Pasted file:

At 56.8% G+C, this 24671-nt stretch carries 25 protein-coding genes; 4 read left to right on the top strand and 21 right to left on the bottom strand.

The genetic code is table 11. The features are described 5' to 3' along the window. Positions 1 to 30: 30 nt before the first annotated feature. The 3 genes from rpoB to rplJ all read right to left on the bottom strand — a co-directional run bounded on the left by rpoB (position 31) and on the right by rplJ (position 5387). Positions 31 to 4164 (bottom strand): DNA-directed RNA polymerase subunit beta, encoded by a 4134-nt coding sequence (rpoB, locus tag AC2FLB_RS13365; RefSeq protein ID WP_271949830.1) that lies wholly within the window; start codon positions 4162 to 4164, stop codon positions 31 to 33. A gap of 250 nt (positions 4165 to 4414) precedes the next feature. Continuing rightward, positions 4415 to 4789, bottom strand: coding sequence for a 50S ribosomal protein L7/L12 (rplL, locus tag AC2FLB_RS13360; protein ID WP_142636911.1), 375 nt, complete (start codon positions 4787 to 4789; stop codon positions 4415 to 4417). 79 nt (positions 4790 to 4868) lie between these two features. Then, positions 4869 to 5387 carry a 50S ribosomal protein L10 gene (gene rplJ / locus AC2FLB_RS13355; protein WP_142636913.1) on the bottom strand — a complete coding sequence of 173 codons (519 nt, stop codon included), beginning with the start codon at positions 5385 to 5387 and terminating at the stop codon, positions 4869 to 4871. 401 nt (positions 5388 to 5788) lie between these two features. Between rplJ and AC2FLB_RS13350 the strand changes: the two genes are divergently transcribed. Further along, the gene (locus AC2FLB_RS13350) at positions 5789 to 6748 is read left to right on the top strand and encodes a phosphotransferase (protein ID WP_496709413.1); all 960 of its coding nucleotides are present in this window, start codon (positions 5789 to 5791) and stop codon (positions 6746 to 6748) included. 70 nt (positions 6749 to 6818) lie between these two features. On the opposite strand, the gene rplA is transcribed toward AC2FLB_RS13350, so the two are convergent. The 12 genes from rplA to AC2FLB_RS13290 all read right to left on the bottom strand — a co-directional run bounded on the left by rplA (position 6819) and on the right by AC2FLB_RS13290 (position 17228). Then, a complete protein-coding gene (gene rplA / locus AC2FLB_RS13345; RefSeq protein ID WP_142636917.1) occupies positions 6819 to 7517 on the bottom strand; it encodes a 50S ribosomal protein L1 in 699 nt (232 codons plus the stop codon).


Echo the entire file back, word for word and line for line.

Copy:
At 56.8% G+C, this 24671-nt stretch carries 25 protein-coding genes; 4 read left to right on the top strand and 21 right to left on the bottom strand.

The genetic code is table 11. The features are described 5' to 3' along the window. Positions 1 to 30: 30 nt before the first annotated feature. The 3 genes from rpoB to rplJ all read right to left on the bottom strand — a co-directional run bounded on the left by rpoB (position 31) and on the right by rplJ (position 5387). Positions 31 to 4164 (bottom strand): DNA-directed RNA polymerase subunit beta, encoded by a 4134-nt coding sequence (rpoB, locus tag AC2FLB_RS13365; RefSeq protein ID WP_271949830.1) that lies wholly within the window; start codon positions 4162 to 4164, stop codon positions 31 to 33. A gap of 250 nt (positions 4165 to 4414) precedes the next feature. Continuing rightward, positions 4415 to 4789, bottom strand: coding sequence for a 50S ribosomal protein L7/L12 (rplL, locus tag AC2FLB_RS13360; protein ID WP_142636911.1), 375 nt, complete (start codon positions 4787 to 4789; stop codon positions 4415 to 4417). 79 nt (positions 4790 to 4868) lie between these two features. Then, positions 4869 to 5387 carry a 50S ribosomal protein L10 gene (gene rplJ / locus AC2FLB_RS13355; protein WP_142636913.1) on the bottom strand — a complete coding sequence of 173 codons (519 nt, stop codon included), beginning with the start codon at positions 5385 to 5387 and terminating at the stop codon, positions 4869 to 4871. 401 nt (positions 5388 to 5788) lie between these two features. Between rplJ and AC2FLB_RS13350 the strand changes: the two genes are divergently transcribed. Further along, the gene (locus AC2FLB_RS13350) at positions 5789 to 6748 is read left to right on the top strand and encodes a phosphotransferase (protein ID WP_496709413.1); all 960 of its coding nucleotides are present in this window, start codon (positions 5789 to 5791) and stop codon (positions 6746 to 6748) included. 70 nt (positions 6749 to 6818) lie between these two features. On the opposite strand, the gene rplA is transcribed toward AC2FLB_RS13350, so the two are convergent. The 12 genes from rplA to AC2FLB_RS13290 all read right to left on the bottom strand — a co-directional run bounded on the left by rplA (position 6819) and on the right by AC2FLB_RS13290 (position 17228). Then, a complete protein-coding gene (gene rplA / locus AC2FLB_RS13345; RefSeq protein ID WP_142636917.1) occupies positions 6819 to 7517 on the bottom strand; it encodes a 50S ribosomal protein L1 in 699 nt (232 codons plus the stop codon).